Quest launches citrus flavor for beverages

Related tags Flavor Coca-cola Soft drink

Quest International last week launched a range of citrus flavors
that it claims provide a real taste of the original fruit.

The range is particularly successful in beverage applications, according to the company, which will sell the ingredients worldwide, under the brand name Citrusense. However, it added that the flavors could be used in dairy, bakery, confectionery and snack products.

Quest believes that based on unique cold-processed ingredients, the flavors provide the entire flavor profile of the fruit and non of the "off-flavours"​ associated with distillation processes requiring heat.

"Citrus is the most important group of flavours within the largest flavor market - beverages,"​ said Scott May, global product manager, noting that citrus flavours represent more than 50 percent of the global market for beverage flavours.

Thanks to technology advances under the Citrusense brand, Quest believes it has created a set of flavors that improve the stability and appearance of beverages.

There are two different types of flavor, namely Citruclear - a water-soluble system designed for clear carbonated or non-carbonated drinks - and Citrustable, a stable flavor system that extends shelf-life.

This range is a taste of what the company has to offer in the future, according to Scott. "More technologies and products will be launched under the Citrusense brand over the next few years."

Meanwhile, Coca-Cola North America announced last week that it would introduce Coca-Cola with lime to the US market in the first quarter of 2005.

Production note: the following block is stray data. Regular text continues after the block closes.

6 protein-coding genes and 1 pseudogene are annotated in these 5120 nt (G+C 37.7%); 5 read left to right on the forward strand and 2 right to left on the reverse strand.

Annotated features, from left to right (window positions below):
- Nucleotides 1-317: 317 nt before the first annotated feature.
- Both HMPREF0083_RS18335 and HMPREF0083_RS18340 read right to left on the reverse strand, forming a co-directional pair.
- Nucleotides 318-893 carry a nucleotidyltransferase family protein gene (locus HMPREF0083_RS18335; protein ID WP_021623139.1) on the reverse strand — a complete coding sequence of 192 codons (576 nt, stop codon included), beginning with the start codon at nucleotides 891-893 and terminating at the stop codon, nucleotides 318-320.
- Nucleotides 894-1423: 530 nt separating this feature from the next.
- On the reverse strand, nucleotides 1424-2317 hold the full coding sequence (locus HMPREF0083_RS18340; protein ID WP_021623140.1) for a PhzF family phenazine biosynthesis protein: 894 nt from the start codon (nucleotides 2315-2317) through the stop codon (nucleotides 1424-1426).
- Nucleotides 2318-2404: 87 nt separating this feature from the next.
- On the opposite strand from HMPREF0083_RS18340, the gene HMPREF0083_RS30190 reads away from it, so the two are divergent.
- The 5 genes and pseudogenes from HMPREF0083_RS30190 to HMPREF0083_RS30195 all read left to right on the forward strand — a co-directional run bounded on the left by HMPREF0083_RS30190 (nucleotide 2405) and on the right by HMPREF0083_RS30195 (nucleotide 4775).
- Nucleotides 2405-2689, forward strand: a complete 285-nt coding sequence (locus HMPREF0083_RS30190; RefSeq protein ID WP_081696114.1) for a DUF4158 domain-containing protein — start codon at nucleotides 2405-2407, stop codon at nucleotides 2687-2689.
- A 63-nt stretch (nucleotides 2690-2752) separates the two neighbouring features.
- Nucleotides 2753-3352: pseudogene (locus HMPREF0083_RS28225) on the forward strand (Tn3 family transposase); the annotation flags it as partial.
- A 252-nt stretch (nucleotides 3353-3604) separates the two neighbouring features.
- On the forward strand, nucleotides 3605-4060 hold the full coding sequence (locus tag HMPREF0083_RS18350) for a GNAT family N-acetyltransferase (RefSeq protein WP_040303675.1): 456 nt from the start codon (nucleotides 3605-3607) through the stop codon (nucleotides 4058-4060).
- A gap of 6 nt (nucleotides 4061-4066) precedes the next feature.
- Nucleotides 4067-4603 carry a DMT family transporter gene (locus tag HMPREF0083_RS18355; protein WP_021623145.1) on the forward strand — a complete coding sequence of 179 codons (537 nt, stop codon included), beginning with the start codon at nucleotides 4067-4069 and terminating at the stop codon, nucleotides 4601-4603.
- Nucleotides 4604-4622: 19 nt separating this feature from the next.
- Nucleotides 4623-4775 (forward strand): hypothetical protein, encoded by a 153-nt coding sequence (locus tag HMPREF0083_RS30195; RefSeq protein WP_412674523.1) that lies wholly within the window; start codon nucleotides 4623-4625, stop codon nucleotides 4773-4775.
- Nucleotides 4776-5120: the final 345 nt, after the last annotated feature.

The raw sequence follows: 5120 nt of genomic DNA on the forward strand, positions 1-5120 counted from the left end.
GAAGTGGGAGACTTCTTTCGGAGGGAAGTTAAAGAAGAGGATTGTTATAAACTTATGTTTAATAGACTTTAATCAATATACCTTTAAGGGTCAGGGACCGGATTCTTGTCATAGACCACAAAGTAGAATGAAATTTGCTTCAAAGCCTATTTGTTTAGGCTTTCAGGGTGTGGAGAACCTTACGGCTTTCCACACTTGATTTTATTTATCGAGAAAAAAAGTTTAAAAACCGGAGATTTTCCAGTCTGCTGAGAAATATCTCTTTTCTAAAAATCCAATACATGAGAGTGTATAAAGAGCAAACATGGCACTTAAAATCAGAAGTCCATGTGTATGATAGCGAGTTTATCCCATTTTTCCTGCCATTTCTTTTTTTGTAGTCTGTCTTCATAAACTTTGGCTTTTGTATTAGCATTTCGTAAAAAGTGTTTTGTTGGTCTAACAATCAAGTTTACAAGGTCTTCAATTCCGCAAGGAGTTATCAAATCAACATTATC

"Many people already enjoy a slice of lime with their Coca-Cola so it seemed only natural to include a splash of lime flavor in our flagship brand,"​ said Randy Ransom, senior vice president for Coca-Cola.

The company suggested other drinks would be launched during the coming year, confirming a report published by Fitch rating in November last year that suggested the carbonated drinks market had suffered from the country's increasing interest in weight and wellness and needed to be more creative if it was to avoid stagnating.

In 2003 beverage industry volume was 13.48 billion 192-ounce cases, a 3.2 percent increase from the prior year. During this period, carbonated soft drinks (CSDs) represented around 29 percent of US volume and $63.9 billion of retail value. Forty percent of last year's remaining sales volume was roughly divided between beer and milk, with about 11 percent each, and coffee and bottled water with 9 percent each.

Fitch noted that categories such as bottled water and sports drinks have grown because consumers associate them with a healthier lifestyle.

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